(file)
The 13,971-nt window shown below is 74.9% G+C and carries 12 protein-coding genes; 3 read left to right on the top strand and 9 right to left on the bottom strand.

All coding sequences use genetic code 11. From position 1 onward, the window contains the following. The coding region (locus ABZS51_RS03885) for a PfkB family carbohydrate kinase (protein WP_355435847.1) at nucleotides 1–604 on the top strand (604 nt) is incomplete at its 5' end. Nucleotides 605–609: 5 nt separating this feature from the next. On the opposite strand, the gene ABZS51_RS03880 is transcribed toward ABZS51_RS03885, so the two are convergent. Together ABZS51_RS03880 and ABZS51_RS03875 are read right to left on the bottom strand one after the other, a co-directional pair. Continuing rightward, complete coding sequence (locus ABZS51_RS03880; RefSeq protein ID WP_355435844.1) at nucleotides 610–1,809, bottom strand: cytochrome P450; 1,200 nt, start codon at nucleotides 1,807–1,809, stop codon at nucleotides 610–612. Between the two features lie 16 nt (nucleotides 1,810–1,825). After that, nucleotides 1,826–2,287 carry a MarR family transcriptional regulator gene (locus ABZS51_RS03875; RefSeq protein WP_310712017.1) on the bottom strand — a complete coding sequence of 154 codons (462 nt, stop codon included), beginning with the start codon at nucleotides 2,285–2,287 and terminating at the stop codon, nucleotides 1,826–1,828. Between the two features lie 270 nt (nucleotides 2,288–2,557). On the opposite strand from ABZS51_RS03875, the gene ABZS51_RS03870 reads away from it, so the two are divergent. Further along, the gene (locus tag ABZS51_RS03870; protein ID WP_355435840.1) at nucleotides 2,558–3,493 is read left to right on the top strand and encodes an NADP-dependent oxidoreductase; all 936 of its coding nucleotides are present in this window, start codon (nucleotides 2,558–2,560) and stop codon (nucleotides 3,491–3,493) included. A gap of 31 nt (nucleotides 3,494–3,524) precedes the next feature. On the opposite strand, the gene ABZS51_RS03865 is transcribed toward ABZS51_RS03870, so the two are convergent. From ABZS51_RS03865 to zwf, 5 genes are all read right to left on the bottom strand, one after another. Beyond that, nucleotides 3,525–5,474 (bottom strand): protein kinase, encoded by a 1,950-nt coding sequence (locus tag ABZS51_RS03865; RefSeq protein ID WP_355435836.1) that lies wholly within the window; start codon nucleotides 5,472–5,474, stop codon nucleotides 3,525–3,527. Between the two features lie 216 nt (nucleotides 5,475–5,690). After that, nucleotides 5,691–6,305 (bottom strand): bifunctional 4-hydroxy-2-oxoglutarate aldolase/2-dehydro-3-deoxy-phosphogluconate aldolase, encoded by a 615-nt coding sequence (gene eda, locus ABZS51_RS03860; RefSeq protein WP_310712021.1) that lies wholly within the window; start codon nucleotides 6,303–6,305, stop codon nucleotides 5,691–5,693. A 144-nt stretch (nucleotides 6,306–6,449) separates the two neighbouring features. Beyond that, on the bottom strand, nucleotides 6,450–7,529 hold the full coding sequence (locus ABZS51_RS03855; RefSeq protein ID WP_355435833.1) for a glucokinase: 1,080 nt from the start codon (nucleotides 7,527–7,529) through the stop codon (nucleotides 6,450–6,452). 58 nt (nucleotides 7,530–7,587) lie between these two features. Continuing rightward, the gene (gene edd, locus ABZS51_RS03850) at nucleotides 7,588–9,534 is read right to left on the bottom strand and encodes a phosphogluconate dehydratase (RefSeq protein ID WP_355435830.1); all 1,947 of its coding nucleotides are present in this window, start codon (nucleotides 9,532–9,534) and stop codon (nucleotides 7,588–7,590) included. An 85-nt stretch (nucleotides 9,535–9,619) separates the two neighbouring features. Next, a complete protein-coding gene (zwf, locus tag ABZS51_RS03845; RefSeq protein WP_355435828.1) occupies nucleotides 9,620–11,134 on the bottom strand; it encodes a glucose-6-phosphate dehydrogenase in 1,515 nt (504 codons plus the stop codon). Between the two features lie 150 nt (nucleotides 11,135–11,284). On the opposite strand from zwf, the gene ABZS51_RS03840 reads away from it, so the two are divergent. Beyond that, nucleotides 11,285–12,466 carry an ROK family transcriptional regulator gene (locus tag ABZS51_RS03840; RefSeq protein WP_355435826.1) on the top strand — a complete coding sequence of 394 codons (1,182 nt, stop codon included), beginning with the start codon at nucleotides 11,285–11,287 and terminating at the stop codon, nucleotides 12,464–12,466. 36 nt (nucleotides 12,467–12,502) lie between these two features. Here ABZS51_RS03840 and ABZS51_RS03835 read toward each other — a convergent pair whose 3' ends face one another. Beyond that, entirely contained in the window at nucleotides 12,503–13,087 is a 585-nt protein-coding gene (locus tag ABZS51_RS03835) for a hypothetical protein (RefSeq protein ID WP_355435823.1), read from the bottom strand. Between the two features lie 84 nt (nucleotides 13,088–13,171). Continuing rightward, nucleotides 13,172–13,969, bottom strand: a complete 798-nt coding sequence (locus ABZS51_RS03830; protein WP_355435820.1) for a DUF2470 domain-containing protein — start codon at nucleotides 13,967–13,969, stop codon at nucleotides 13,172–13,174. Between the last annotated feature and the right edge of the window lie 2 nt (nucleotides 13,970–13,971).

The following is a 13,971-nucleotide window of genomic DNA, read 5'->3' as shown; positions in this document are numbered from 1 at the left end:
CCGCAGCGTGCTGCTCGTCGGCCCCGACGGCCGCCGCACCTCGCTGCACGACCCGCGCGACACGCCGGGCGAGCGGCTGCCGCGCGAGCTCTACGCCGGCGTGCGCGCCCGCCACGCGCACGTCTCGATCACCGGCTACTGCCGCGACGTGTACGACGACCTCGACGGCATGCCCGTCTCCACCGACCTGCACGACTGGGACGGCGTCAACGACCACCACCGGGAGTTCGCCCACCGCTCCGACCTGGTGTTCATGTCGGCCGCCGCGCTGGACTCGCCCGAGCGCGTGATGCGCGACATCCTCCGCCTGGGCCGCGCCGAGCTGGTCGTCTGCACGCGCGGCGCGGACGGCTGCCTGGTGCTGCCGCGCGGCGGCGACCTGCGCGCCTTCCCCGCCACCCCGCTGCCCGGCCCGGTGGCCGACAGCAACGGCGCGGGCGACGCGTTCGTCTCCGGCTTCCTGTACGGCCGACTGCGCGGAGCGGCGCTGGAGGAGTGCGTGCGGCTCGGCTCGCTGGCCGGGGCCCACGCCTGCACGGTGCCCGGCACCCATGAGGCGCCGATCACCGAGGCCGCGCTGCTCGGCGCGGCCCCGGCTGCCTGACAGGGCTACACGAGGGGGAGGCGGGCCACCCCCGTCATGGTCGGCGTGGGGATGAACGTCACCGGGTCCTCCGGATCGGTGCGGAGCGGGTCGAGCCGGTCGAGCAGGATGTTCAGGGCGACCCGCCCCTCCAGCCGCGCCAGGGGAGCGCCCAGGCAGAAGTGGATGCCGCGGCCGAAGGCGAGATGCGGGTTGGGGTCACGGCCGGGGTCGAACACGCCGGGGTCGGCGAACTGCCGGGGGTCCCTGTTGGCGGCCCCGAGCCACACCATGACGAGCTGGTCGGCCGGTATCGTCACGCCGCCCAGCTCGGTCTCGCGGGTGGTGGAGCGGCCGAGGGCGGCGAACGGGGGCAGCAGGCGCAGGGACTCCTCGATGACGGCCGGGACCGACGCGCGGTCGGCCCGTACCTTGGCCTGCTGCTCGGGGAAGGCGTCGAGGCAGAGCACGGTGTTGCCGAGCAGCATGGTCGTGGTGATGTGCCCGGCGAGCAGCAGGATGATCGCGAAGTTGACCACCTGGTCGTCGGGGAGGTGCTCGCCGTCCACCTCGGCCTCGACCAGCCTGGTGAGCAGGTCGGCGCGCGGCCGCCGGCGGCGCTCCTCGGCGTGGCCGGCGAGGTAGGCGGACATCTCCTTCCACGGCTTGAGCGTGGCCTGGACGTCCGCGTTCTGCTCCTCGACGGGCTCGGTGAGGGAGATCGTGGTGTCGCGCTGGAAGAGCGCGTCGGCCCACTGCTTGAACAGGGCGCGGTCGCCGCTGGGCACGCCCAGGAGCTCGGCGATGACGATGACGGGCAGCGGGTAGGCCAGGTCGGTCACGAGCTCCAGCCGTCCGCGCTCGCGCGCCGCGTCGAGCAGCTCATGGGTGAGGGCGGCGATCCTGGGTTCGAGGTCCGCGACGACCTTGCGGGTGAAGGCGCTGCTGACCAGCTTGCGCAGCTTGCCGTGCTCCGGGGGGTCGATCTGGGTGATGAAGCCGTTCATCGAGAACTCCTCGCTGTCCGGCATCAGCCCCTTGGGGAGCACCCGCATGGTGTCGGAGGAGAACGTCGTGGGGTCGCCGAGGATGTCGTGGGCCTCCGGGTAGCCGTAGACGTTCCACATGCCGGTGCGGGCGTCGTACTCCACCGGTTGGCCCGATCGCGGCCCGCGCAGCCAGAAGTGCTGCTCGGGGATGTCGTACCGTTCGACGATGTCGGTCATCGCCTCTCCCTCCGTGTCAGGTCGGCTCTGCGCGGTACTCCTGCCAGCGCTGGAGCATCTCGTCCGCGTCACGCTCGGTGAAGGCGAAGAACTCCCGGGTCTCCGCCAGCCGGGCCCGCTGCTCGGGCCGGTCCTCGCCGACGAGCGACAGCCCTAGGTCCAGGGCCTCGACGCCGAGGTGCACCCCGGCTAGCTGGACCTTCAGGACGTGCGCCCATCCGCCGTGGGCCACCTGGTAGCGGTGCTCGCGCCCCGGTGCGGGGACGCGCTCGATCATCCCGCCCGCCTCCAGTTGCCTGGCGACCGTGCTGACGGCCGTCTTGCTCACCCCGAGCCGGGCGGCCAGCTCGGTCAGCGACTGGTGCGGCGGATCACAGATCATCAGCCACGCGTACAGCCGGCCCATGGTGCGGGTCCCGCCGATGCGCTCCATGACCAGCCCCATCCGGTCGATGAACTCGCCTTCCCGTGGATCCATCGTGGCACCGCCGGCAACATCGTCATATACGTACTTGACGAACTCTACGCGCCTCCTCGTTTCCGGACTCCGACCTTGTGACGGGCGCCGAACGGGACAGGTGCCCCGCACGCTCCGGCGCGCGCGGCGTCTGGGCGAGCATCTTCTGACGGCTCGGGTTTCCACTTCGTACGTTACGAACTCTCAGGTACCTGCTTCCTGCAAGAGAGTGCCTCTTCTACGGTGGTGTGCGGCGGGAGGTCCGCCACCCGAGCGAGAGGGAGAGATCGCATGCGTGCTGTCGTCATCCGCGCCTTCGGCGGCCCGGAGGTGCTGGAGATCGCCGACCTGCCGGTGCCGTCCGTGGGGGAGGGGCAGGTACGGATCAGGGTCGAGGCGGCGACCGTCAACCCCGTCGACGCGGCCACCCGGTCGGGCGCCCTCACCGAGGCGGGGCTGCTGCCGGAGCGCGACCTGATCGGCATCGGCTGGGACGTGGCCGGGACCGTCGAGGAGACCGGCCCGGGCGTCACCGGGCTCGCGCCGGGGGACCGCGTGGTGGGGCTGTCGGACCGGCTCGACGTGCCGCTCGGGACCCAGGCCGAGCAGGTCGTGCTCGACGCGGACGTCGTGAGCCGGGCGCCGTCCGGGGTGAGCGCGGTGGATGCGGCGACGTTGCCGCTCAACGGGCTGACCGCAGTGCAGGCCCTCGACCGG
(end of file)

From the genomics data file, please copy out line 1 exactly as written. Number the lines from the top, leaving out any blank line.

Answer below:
The 13,971-nt window shown below is 74.9% G+C and carries 12 protein-coding genes; 3 read left to right on the top strand and 9 right to left on the bottom strand.